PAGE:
By Ben Swift
‘The inward hidden content of God’s mind can become the possession of man only through a voluntary disclosure on God’s part. God must come to us before we can go to him.’ (Neil Cullen McKinlay)
It’s interesting listening to and trying to interpret the deeper meanings behind the lyrics of musicians. At times I think it comes down to the religious undertones that often point to past religious influences such as Catholicism. An example that comes to mind is Ritchie Sambora, lead guitarist from Bon Jovi. His lyrics often refer to a ‘fall from grace’ or from Graceland as in one of his songs.
More recently the whole idea of the concept of, ‘falling from grace’, has played around in my head. Unless I am mistaken, it refers to a person who at one time lived under God’s Grace, only to fall away to a state of God’s condemnation. The reason this whole concept boggles around in my mind is that it infers that a person can at one time, be a follower of Christ, only to reject this calling and deny the work of the Holy Spirit. A Lutheran Pastor I know once likened this to giving God and therefore His gift of Grace, the proverbial finger. Obviously if we start journeying down this road, seeking to find answers where answers may not be found, we come to the hurdle of what it means to be God’s elect.
It has often been suggested that differing opinions concerning Christian election and predestination are not worth getting too obsessed with, as in the end only God knows and the whole subject can become divisive. The problem is that one’s understanding of predestination impacts one’s ability to tackle the question, “Can a person who is truly elect in Christ and thus being transformed by the Holy Spirit, reject God, never to live under grace again?”
Lutheran Pastor, Friedemann Hebart, in his book ‘One in the Gospel’, suggests that the gift of grace, made possible through what Christ has done, exists for all of humanity as all have been chosen by God. It is by the refusal of this gift, after it has been given, that leads to the rejection of those who turn their back on God. God doesn’t cause human opposition, even though he foresees it. According to the Formula for Concord, ‘The reason why all who hear the Word do not come to faith and therefore receive the greater damnation is not that God did not want them to be saved. It is their own fault because they heard the Word of God not to learn but only to despise, blaspheme, and ridicule it, and they resisted the Holy Spirit who wanted to work within them.’
While this helps us to understand the Lutheran view on predestination and how God’s grace can be rejected, it doesn’t answer the question of whether grace can be rejected following a person’s sincere willingness to let the Spirit work within their hearts.
According to Dr Herbert Lockyer, Scriptures present a union of divine sovereignty and human responsibility and that the concept of predestination refers to those being set apart to be perfectly conformed to God’s Son (Romans 8:29-30). Lockyer suggests that the doctrine of predestination concerns the future of believers. “Predestination is the divine determining the glorious consummation of all who through faith, and surrender become the Lord’s. He has determined beforehand that each child of His will reach adoption, or ‘the son-placing’ at his resurrection when Christ returns. It has been determined beforehand that all who are truly Christ’s shall be conformed to His image.” (Romans 8:29; Ephesians 1:5)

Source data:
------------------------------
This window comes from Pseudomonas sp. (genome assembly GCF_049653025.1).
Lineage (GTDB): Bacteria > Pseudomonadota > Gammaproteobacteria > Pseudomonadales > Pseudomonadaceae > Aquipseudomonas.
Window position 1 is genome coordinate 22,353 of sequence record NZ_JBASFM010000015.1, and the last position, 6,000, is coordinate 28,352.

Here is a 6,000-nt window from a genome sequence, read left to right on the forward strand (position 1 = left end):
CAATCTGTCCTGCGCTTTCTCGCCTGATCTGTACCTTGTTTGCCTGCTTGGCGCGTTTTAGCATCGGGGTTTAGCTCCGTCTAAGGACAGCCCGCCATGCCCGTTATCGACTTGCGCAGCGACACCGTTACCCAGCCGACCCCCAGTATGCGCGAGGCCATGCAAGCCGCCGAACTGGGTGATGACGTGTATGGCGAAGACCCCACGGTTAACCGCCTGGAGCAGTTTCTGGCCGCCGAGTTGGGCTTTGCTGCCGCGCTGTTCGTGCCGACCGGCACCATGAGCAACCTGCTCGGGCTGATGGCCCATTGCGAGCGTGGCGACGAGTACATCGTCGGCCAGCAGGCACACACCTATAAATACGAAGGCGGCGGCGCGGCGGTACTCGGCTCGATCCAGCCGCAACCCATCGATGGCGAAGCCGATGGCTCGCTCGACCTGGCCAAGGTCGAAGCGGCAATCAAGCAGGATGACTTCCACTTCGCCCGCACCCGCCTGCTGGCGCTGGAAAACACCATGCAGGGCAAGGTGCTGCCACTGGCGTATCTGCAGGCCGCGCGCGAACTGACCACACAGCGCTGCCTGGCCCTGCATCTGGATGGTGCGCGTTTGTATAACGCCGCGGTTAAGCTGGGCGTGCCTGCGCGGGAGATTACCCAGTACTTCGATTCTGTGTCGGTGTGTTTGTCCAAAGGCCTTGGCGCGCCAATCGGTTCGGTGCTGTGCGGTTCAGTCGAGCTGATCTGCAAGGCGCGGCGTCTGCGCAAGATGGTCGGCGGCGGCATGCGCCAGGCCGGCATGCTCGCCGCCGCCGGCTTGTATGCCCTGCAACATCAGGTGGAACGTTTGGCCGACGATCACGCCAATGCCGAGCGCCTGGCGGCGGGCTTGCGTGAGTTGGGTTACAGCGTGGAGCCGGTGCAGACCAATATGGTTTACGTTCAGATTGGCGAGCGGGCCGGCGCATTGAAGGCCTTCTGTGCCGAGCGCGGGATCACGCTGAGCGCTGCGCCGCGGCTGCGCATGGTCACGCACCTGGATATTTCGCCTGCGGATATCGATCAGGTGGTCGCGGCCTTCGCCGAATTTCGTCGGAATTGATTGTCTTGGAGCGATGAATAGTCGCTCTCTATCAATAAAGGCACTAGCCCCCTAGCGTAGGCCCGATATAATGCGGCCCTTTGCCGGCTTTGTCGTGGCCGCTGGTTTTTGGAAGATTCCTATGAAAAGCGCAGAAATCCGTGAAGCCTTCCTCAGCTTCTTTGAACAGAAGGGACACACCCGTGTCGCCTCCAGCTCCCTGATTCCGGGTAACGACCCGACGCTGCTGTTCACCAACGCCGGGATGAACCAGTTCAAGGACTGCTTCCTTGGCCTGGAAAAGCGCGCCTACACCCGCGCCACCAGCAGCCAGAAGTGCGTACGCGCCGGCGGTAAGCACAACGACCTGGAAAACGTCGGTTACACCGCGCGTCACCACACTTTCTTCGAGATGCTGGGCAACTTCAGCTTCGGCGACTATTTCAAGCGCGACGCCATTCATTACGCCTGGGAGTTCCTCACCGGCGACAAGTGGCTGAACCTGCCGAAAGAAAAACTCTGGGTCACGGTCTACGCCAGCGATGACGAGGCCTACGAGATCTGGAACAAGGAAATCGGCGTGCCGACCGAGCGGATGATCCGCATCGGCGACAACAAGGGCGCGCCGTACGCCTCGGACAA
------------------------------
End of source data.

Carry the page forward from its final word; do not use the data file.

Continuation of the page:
If we surrender to this way of thinking, then it is clear that God is in control, and that those who truly belong to Christ will not fall from grace, rather Christ will ensure that they will be heirs to His eternal kingdom as adopted sons and daughters.
Perhaps one of the most important passages in the Scriptures in helping us to address the question of falling from grace can be found in John 10: 27-30. Jesus makes it clear that those who belong to Him can feel secure in the knowledge that they will not fall from grace, but rather be held onto in such a way that nothing can separate them from Him.
Jesus said, “My sheep listen to my voice, I recognise them, they follow me, and I give them eternal life. They will absolutely never be destroyed, and no one will snatch them from my hands. My Father, who gave them to me, is greater than all; and no one can snatch them from the Father’s hands. I and the Father are one.”
While the comfort and security of this truth is something that the Christian can wrap themselves up in for eternity, it still leaves us with the question, “What about those who claim to have had faith, accepted Christ, but have now turned their backs on God?”
There have been many stories of pastors and devout church members who have renounced their faith, changed faith, turned to atheism or humanism or given up on life altogether. I can recall reading about several famous, influential people dabbling in Christianity only to fall away and follow the next path. While I suspect these are the types of stories that lead to the whole idea of ‘falling from grace’, only God will ever know the truth about the inner-workings of each individual human being and it would be wise for all of us to refrain from making any judgements regarding ‘the sheep and the goats’.
While the words, ‘fall from grace’, do make interesting lyrics, the questions and concerns that they bring need to remain God’s business. So let us not presume to know what transforming work is being done within anyone we come across, but instead pray that they will fall into grace and be held ever so tightly in the hands of the Almighty.
By God’s grace, without earning it, all are granted the status of being considered righteous before Him, through the act redeeming us from our enslavement to sin that was accomplished by the Messiah Yeshua. (Romans 3:24)